1. Assign a keyboard shortcut to Insert Quote, which I find tends to be one of my most-used commands when working in the Annotations pane. (I also use a TextSoap cleaner with a keyboard shortcut assigned to reformat quotes to something like the older DT appearance without the newer blockquote appearance – basically stripping out the > marks, though I also tidy it up to taste in other ways.)

  2. Take advantage of the Open command from the Annotations drop-down (control-option-command-O) to open your Annotation file in a separate window, with or without (or if you like showing just) the preview pane. This allows you to use additional Markdown editing tools not available in the Annotations pane, as well as navigating your Annotation file via a Table of Contents in the inspector. This last is especially useful when your Annotation gets long, or when you want to do more complex things with the file. (You can also add an Annotation file to an Annotation file this way, and continue the chain ad infinitum, though I’ve perhaps mercifully never found a use case for this…) You can swap back and forth between editing the same Annotation file in either window as convenient.

  3. Explore transclusion. This is one of the killer features of Markdown in DT.

  4. Markdown tables are extremely useful, but a pain to edit manually. If you use these, consider an external editor and converter such as TableFlip or the IAP in Easy CSV Editor.

1 Like

I use mweb, an one time payment app in iPad as well as in MacOS (pay again). It works fine as an external editor with most of the Markdown and extended Markdown options. I needed to read the manual, experiment options with a test file inside DT3TG. Opening md file from inside DTG3TG through share sheet and then returning after editing by touching devon on top left corner (very small font) works fine.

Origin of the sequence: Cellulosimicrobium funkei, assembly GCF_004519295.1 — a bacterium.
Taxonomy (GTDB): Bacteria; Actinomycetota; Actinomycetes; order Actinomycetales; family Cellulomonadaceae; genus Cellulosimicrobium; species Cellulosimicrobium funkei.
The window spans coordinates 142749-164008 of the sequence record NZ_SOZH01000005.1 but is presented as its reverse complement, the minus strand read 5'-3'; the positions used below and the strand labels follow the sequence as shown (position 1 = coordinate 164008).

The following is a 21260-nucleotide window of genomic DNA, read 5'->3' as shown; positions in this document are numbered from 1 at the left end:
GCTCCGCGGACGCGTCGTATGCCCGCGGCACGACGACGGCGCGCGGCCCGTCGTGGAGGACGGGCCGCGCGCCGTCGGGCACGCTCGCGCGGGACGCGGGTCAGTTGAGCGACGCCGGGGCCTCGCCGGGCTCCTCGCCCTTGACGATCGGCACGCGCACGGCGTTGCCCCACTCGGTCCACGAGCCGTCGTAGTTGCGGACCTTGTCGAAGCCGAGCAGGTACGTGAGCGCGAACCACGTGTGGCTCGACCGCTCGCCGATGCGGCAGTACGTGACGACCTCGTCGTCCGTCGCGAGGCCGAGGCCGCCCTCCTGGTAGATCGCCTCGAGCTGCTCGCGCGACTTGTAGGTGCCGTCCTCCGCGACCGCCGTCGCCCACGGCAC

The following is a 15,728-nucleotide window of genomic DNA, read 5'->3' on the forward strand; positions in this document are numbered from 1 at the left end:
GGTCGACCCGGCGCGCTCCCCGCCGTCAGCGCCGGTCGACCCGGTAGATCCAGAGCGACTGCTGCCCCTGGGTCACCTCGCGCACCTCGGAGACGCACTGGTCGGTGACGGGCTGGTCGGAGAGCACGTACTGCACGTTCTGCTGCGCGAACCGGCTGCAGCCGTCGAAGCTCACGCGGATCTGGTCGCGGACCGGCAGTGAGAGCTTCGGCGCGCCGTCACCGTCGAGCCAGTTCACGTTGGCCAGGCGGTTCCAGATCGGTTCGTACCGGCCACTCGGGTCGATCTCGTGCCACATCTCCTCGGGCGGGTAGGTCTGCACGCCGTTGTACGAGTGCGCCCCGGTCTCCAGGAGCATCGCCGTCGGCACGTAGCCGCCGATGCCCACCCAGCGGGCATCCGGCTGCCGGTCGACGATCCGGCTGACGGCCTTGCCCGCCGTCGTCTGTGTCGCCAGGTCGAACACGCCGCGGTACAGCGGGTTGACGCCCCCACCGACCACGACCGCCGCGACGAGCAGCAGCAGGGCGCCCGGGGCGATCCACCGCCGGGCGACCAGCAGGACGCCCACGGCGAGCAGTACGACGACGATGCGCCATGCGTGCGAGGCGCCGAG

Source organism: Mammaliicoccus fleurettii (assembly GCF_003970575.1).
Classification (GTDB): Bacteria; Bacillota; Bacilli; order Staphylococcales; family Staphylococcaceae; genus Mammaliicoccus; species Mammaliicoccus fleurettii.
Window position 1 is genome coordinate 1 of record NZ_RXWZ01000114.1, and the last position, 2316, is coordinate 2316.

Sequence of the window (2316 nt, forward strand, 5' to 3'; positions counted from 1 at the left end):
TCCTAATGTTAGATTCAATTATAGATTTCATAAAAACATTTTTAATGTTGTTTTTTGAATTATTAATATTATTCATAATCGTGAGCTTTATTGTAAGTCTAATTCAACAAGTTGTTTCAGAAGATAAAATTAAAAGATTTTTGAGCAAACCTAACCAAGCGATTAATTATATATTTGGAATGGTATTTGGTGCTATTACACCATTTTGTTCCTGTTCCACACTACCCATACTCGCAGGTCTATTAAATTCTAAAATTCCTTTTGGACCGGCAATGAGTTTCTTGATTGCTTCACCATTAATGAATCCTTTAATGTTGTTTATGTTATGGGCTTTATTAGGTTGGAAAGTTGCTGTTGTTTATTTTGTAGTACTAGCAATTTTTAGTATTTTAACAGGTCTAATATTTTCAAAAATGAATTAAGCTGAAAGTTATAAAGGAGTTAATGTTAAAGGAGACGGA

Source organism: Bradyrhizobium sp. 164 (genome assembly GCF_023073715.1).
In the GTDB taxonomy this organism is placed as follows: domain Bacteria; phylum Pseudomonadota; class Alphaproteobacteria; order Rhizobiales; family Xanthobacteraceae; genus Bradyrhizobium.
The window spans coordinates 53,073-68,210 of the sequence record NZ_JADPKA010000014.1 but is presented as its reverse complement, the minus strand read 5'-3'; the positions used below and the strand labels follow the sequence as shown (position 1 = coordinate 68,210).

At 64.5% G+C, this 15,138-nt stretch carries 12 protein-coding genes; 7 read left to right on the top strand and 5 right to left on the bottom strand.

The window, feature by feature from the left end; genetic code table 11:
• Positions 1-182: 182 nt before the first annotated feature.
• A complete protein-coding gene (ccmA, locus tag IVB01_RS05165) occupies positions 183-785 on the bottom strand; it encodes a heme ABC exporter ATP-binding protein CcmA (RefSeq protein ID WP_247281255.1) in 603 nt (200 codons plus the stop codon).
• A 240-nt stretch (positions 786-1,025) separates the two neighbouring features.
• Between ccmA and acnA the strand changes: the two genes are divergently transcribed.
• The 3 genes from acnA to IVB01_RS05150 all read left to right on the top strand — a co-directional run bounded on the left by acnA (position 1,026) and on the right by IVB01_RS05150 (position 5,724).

ad 1 can you explain this in more detail please, maybe with a screenshot, what you are doing

ad 2 great recommendation. It’s really helpful

ad 3 when are you using transclusions? do I need to use the file name or the item link in {{name}}

ad 4 I do not need tables, therefore not so important for me, but nevertheless thanks

what is your main reason to use a third party markdown editor compared to DTP or DTTG?

For transclusion, I personally prefer item links in brackets to filenames; the latter is more transparent, but means you have to be more careful than I am with duplicate file names, and as I’m usually unlikely to remember the exact name without going and checking, I find it’s laziest just to copy the item link while I’m there.

Here’s an annotated screenshot of my own TextSoap cleaner with a before-and-after display of the effect. (TextSoap comes with a built-in cleaner if all you want to do is to strip out the > quote prefixes, but I take the opportunity to tidy them up for my taste with a few more regexes in the stack.)

wow - interesting. May I ask how you open textsoap with a shortcut from within DTP to automatically modify an existing MD document in DTP?

The shortcut is a global one set up in textsoapAgent (under the Global HotKeys tab in its Preferences).

  1. For a prettier view of the raw Markdown text I use iA Writer. The spacings, font and interface make for a better reading experience than the DT editor, which is perfectly fine otherwise. Having the option to tweak the DT Markdown editor for a cleaner reading experience would be nice, but flicking to preview mode for reading is the work of an instant.

  2. Defining your own stylesheet in DTP settings is a set-and-forget thing, unless you want multiple stylesheets for different sorts of docs.

  3. n/a